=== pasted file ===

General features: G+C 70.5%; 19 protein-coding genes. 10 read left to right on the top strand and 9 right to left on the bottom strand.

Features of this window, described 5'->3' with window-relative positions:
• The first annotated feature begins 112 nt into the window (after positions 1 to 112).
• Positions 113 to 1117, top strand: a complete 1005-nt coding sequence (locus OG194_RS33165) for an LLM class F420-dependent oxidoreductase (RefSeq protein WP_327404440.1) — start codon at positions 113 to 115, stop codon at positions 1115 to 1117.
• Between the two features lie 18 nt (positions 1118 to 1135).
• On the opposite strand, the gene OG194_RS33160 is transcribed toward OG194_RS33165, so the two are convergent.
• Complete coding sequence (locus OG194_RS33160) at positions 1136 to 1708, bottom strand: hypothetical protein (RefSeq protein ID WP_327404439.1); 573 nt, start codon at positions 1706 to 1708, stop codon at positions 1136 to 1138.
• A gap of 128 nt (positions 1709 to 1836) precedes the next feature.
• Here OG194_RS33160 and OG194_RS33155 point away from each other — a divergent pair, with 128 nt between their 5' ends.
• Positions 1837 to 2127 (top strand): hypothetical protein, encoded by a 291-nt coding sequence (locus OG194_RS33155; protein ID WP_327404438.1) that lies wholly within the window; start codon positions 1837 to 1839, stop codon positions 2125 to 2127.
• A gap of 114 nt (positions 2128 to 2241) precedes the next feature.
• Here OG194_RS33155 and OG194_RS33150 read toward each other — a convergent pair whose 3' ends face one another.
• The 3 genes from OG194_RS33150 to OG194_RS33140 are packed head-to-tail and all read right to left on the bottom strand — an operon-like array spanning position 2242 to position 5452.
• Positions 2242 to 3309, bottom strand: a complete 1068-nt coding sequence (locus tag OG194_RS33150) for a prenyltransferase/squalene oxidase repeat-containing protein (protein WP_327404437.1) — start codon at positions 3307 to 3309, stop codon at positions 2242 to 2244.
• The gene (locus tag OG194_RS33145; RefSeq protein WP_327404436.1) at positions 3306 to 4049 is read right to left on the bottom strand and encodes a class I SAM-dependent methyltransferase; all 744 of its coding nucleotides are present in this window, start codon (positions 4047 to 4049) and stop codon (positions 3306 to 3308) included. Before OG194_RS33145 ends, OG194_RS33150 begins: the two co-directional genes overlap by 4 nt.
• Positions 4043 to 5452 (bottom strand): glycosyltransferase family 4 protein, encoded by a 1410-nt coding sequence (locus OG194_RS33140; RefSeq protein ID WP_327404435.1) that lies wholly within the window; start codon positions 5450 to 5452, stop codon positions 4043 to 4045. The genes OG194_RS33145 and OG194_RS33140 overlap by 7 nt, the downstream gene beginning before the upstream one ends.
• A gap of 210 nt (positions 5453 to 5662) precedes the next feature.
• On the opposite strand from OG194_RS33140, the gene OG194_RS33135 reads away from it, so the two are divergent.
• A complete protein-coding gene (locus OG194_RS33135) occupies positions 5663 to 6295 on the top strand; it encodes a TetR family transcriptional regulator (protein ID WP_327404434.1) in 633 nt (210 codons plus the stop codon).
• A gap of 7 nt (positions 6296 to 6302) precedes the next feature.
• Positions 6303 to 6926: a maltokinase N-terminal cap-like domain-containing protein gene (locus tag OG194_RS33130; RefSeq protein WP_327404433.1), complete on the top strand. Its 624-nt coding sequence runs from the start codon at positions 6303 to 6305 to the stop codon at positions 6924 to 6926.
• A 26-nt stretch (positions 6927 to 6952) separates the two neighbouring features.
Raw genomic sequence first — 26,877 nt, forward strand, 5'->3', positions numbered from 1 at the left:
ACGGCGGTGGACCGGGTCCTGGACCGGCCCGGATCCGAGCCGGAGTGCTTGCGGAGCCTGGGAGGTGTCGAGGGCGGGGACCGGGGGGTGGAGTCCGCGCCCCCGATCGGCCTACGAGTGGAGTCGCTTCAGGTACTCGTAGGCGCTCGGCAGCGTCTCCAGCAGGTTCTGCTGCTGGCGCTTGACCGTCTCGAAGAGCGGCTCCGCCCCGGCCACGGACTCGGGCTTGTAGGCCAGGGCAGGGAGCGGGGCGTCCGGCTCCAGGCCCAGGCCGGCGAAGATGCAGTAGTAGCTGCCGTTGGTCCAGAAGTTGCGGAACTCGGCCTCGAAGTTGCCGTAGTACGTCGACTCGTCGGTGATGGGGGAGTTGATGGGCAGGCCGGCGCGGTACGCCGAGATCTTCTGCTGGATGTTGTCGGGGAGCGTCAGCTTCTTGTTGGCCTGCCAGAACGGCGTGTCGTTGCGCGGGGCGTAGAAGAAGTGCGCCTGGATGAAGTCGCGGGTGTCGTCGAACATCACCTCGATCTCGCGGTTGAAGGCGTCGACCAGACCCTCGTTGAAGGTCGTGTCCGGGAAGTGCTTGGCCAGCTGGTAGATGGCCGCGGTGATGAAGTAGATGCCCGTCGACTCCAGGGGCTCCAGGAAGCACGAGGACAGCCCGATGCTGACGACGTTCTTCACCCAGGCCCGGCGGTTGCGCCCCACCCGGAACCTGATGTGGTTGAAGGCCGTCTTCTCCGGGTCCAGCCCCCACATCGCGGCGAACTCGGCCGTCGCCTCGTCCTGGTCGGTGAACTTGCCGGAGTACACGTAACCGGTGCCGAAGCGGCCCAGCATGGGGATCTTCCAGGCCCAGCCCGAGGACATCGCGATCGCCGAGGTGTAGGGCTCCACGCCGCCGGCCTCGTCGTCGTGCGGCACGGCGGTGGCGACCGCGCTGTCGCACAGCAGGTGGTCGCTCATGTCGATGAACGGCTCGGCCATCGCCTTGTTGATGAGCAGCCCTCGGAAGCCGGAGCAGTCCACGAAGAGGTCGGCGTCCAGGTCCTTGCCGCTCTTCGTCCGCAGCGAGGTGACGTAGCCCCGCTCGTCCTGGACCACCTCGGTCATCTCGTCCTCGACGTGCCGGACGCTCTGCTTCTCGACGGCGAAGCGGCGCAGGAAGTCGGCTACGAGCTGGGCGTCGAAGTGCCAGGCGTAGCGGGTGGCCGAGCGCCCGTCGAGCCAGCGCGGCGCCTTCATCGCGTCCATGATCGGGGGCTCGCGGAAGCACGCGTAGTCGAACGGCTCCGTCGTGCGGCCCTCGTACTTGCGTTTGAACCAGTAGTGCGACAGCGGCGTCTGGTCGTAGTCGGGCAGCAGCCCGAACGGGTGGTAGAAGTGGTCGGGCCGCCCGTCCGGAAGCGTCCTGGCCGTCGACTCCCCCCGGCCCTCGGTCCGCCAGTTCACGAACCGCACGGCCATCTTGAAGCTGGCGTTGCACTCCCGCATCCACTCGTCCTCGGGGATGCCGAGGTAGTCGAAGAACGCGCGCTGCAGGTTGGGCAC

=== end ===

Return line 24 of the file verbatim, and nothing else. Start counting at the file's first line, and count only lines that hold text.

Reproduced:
ACGGCGGTGGACCGGGTCCTGGACCGGCCCGGATCCGAGCCGGAGTGCTTGCGGAGCCTGGGAGGTGTCGAGGGCGGGGACCGGGGGGTGGAGTCCGCGCCCCCGATCGGCCTACGAGTGGAGTCGCTTCAGGTACTCGTAGGCGCTCGGCAGCGTCTCCAGCAGGTTCTGCTGCTGGCGCTTGACCGTCTCGAAGAGCGGCTCCGCCCCGGCCACGGACTCGGGCTTGTAGGCCAGGGCAGGGAGCGGGGCGTCCGGCTCCAGGCCCAGGCCGGCGAAGATGCAGTAGTAGCTGCCGTTGGTCCAGAAGTTGCGGAACTCGGCCTCGAAGTTGCCGTAGTACGTCGACTCGTCGGTGATGGGGGAGTTGATGGGCAGGCCGGCGCGGTACGCCGAGATCTTCTGCTGGATGTTGTCGGGGAGCGTCAGCTTCTTGTTGGCCTGCCAGAACGGCGTGTCGTTGCGCGGGGCGTAGAAGAAGTGCGCCTGGATGAAGTCGCGGGTGTCGTCGAACATCACCTCGATCTCGCGGTTGAAGGCGTCGACCAGACCCTCGTTGAAGGTCGTGTCCGGGAAGTGCTTGGCCAGCTGGTAGATGGCCGCGGTGATGAAGTAGATGCCCGTCGACTCCAGGGGCTCCAGGAAGCACGAGGACAGCCCGATGCTGACGACGTTCTTCACCCAGGCCCGGCGGTTGCGCCCCACCCGGAACCTGATGTGGTTGAAGGCCGTCTTCTCCGGGTCCAGCCCCCACATCGCGGCGAACTCGGCCGTCGCCTCGTCCTGGTCGGTGAACTTGCCGGAGTACACGTAACCGGTGCCGAAGCGGCCCAGCATGGGGATCTTCCAGGCCCAGCCCGAGGACATCGCGATCGCCGAGGTGTAGGGCTCCACGCCGCCGGCCTCGTCGTCGTGCGGCACGGCGGTGGCGACCGCGCTGTCGCACAGCAGGTGGTCGCTCATGTCGATGAACGGCTCGGCCATCGCCTTGTTGATGAGCAGCCCTCGGAAGCCGGAGCAGTCCACGAAGAGGTCGGCGTCCAGGTCCTTGCCGCTCTTCGTCCGCAGCGAGGTGACGTAGCCCCGCTCGTCCTGGACCACCTCGGTCATCTCGTCCTCGACGTGCCGGACGCTCTGCTTCTCGACGGCGAAGCGGCGCAGGAAGTCGGCTACGAGCTGGGCGTCGAAGTGCCAGGCGTAGCGGGTGGCCGAGCGCCCGTCGAGCCAGCGCGGCGCCTTCATCGCGTCCATGATCGGGGGCTCGCGGAAGCACGCGTAGTCGAACGGCTCCGTCGTGCGGCCCTCGTACTTGCGTTTGAACCAGTAGTGCGACAGCGGCGTCTGGTCGTAGTCGGGCAGCAGCCCGAACGGGTGGTAGAAGTGGTCGGGCCGCCCGTCCGGAAGCGTCCTGGCCGTCGACTCCCCCCGGCCCTCGGTCCGCCAGTTCACGAACCGCACGGCCATCTTGAAGCTGGCGTTGCACTCCCGCATCCACTCGTCCTCGGGGATGCCGAGGTAGTCGAAGAACGCGCGCTGCAGGTTGGGCAC